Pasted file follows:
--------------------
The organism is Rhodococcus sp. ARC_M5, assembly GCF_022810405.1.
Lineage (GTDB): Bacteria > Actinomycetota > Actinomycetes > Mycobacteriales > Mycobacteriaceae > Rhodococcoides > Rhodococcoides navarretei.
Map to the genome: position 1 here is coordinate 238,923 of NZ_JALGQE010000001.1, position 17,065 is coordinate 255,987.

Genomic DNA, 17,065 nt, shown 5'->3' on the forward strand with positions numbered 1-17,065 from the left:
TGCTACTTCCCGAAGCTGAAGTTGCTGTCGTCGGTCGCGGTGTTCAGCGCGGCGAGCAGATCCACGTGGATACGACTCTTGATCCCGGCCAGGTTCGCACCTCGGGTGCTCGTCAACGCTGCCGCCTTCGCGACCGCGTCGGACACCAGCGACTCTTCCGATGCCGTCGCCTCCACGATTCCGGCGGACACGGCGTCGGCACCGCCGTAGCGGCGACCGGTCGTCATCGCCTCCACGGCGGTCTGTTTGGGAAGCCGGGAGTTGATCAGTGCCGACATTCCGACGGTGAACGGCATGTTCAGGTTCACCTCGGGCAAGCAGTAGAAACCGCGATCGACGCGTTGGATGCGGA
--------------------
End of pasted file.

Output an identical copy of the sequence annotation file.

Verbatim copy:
The organism is Rhodococcus sp. ARC_M5, assembly GCF_022810405.1.
Lineage (GTDB): Bacteria > Actinomycetota > Actinomycetes > Mycobacteriales > Mycobacteriaceae > Rhodococcoides > Rhodococcoides navarretei.
Map to the genome: position 1 here is coordinate 238,923 of NZ_JALGQE010000001.1, position 17,065 is coordinate 255,987.

Genomic DNA, 17,065 nt, shown 5'->3' on the forward strand with positions numbered 1-17,065 from the left:
TGCTACTTCCCGAAGCTGAAGTTGCTGTCGTCGGTCGCGGTGTTCAGCGCGGCGAGCAGATCCACGTGGATACGACTCTTGATCCCGGCCAGGTTCGCACCTCGGGTGCTCGTCAACGCTGCCGCCTTCGCGACCGCGTCGGACACCAGCGACTCTTCCGATGCCGTCGCCTCCACGATTCCGGCGGACACGGCGTCGGCACCGCCGTAGCGGCGACCGGTCGTCATCGCCTCCACGGCGGTCTGTTTGGGAAGCCGGGAGTTGATCAGTGCCGACATTCCGACGGTGAACGGCATGTTCAGGTTCACCTCGGGCAAGCAGTAGAAACCGCGATCGACGCGTTGGATGCGGA